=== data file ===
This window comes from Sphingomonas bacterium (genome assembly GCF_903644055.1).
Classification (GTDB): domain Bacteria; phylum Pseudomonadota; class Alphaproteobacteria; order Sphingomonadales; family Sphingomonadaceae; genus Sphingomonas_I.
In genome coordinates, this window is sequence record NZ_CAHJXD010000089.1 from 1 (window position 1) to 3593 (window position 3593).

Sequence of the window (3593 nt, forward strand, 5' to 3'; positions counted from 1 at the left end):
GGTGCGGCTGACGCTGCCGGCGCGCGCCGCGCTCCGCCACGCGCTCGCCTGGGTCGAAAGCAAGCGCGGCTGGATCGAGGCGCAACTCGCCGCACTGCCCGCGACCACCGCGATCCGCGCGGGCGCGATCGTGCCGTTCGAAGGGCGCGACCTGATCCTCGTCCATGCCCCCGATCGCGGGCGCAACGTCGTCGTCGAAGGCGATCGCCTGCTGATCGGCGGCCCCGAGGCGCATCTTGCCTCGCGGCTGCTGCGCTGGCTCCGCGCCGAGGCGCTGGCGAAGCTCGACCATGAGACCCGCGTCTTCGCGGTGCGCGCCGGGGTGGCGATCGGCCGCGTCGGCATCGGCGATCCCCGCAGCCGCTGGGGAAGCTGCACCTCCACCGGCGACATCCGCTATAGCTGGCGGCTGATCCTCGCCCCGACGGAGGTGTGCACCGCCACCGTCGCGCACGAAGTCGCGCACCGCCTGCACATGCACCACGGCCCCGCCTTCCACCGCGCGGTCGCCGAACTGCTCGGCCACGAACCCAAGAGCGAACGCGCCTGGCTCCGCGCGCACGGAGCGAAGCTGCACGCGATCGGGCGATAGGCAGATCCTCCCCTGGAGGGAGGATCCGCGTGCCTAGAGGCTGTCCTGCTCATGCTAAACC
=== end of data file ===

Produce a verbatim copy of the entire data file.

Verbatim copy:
This window comes from Sphingomonas bacterium (genome assembly GCF_903644055.1).
Classification (GTDB): domain Bacteria; phylum Pseudomonadota; class Alphaproteobacteria; order Sphingomonadales; family Sphingomonadaceae; genus Sphingomonas_I.
In genome coordinates, this window is sequence record NZ_CAHJXD010000089.1 from 1 (window position 1) to 3593 (window position 3593).

Sequence of the window (3593 nt, forward strand, 5' to 3'; positions counted from 1 at the left end):
GGTGCGGCTGACGCTGCCGGCGCGCGCCGCGCTCCGCCACGCGCTCGCCTGGGTCGAAAGCAAGCGCGGCTGGATCGAGGCGCAACTCGCCGCACTGCCCGCGACCACCGCGATCCGCGCGGGCGCGATCGTGCCGTTCGAAGGGCGCGACCTGATCCTCGTCCATGCCCCCGATCGCGGGCGCAACGTCGTCGTCGAAGGCGATCGCCTGCTGATCGGCGGCCCCGAGGCGCATCTTGCCTCGCGGCTGCTGCGCTGGCTCCGCGCCGAGGCGCTGGCGAAGCTCGACCATGAGACCCGCGTCTTCGCGGTGCGCGCCGGGGTGGCGATCGGCCGCGTCGGCATCGGCGATCCCCGCAGCCGCTGGGGAAGCTGCACCTCCACCGGCGACATCCGCTATAGCTGGCGGCTGATCCTCGCCCCGACGGAGGTGTGCACCGCCACCGTCGCGCACGAAGTCGCGCACCGCCTGCACATGCACCACGGCCCCGCCTTCCACCGCGCGGTCGCCGAACTGCTCGGCCACGAACCCAAGAGCGAACGCGCCTGGCTCCGCGCGCACGGAGCGAAGCTGCACGCGATCGGGCGATAGGCAGATCCTCCCCTGGAGGGAGGATCCGCGTGCCTAGAGGCTGTCCTGCTCATGCTAAACC